It is very hard to be an OHS professional and not feel like one is part of the “nanny state” approach personal choice. There is a fundamental disconnection between the responsibilities on business for a safe workplace and the responsibilities on an individual to make themselves safe at work.
When the work processes are seen as mechanistic, where workers are part of that process, safety management is easier. Hazards are known because the work process and environment are fixed and have no variation. The employer’s area of responsibility is clear and can be said to be from the engineering/production perspective.
But at different points in history, the spotlight of humanism becomes bright enough that the workers get attention. Safety management becomes complex because humanity is acknowledged in the work processes, one must consult, talk, listen and engage with the worker who was, previously, an element of the production process.
This is the manicheism of safety management – the machine or the human.
This rumination occurred in response to an article reported by the Australian Broadcasting Corporation on the union representing Sydney bus drivers “asking the New South Wales Government to pay for personal trainers and Weight Watchers programs.”
The union’s bus secretary, Raul Boanza, says, according to the ABC report,
“the union wants the Government to formalise an existing 50 per cent Weight Watchers subsidy by including the provision in enterprise agreements” and
“it will also seek gym memberships or personal trainers on a case-by-case basis on the advice of a medical specialist.”
Apparently “the Rail, Tram and Bus Union says drivers must pass strict medical standards every two years to keep their licences”.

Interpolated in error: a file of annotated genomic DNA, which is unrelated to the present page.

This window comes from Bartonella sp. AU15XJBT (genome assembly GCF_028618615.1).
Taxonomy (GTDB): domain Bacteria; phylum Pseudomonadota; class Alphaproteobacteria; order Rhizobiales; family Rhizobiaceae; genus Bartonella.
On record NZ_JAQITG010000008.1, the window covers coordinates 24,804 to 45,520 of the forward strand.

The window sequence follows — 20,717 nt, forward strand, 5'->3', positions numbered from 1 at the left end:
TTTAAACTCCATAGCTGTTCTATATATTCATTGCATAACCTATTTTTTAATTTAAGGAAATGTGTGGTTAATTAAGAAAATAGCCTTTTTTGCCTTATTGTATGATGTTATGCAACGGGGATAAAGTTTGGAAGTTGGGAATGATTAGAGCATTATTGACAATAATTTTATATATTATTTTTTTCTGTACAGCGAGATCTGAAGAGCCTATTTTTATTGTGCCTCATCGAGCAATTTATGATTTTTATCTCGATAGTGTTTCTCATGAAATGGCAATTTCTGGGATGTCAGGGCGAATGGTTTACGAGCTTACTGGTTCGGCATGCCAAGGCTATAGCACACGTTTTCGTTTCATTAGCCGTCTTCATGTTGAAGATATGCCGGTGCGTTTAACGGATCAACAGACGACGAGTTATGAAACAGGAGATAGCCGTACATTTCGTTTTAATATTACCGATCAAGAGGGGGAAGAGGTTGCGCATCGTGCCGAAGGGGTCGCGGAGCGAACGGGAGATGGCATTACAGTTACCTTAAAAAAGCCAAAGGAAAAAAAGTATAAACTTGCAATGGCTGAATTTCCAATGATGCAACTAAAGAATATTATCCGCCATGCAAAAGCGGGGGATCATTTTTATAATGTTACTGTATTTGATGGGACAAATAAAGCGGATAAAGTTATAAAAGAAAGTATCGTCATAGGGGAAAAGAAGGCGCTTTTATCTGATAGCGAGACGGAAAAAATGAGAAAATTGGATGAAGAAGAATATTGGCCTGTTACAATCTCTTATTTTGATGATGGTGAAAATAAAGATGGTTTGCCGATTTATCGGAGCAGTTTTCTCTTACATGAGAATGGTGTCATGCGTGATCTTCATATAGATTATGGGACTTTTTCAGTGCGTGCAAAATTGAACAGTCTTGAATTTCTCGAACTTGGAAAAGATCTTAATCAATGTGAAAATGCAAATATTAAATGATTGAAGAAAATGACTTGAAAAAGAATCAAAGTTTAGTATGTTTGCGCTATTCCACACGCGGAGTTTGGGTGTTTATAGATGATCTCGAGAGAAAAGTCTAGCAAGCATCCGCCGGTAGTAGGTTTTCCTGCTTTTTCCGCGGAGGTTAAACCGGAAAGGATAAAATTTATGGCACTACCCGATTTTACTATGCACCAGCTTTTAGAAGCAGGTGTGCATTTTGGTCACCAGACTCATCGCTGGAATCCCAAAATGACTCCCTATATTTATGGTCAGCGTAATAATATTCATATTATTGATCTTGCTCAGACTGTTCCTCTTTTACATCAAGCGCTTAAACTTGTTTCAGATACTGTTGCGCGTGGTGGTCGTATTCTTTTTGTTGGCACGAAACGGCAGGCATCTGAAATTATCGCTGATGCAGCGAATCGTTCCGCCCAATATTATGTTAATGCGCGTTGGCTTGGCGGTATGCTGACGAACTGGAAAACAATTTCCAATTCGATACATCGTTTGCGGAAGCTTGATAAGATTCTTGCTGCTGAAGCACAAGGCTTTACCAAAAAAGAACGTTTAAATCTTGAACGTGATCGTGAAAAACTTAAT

SafetyAtWorkBlog contacted the union this afternoon and were advised that the person who raised the issue initially “is making no further comment on the matter.”
This is a shame as one of the first questions would have been, “should an employee be held responsible for making sure they are fit for work?”
Let’s indulge in some late-Friday afternoon silliness. If a widget in a mechanical process is faulty it is fixed or replaced. In a mechanistic perspective, if a worker is too fat to undertake the tasks they have performed previously they should be fixed or replaced. This seems to match the position of Raul Boanza.
But if the widget had a consciousness and the means and responsibility to maintain their own suitability for work, should that widget be fixed or replaced? This seems to be what each worker in any workplace needs to regularly ask themselves.
As mentioned above these two differing perspectives reflect our society’s (internal) debate on personal responsibility to one’s self and one’s society.
The leading safety academic in Australia is a sociologist. Perhaps we are in need of a safety philosopher or at least a safety profession that considers safety in its social and personal contexts, that discusses, debates and progresses, rather than worrying about the latest corporate logo. Perhaps we just need people to take responsibility for their own actions and be accountable for their own errors.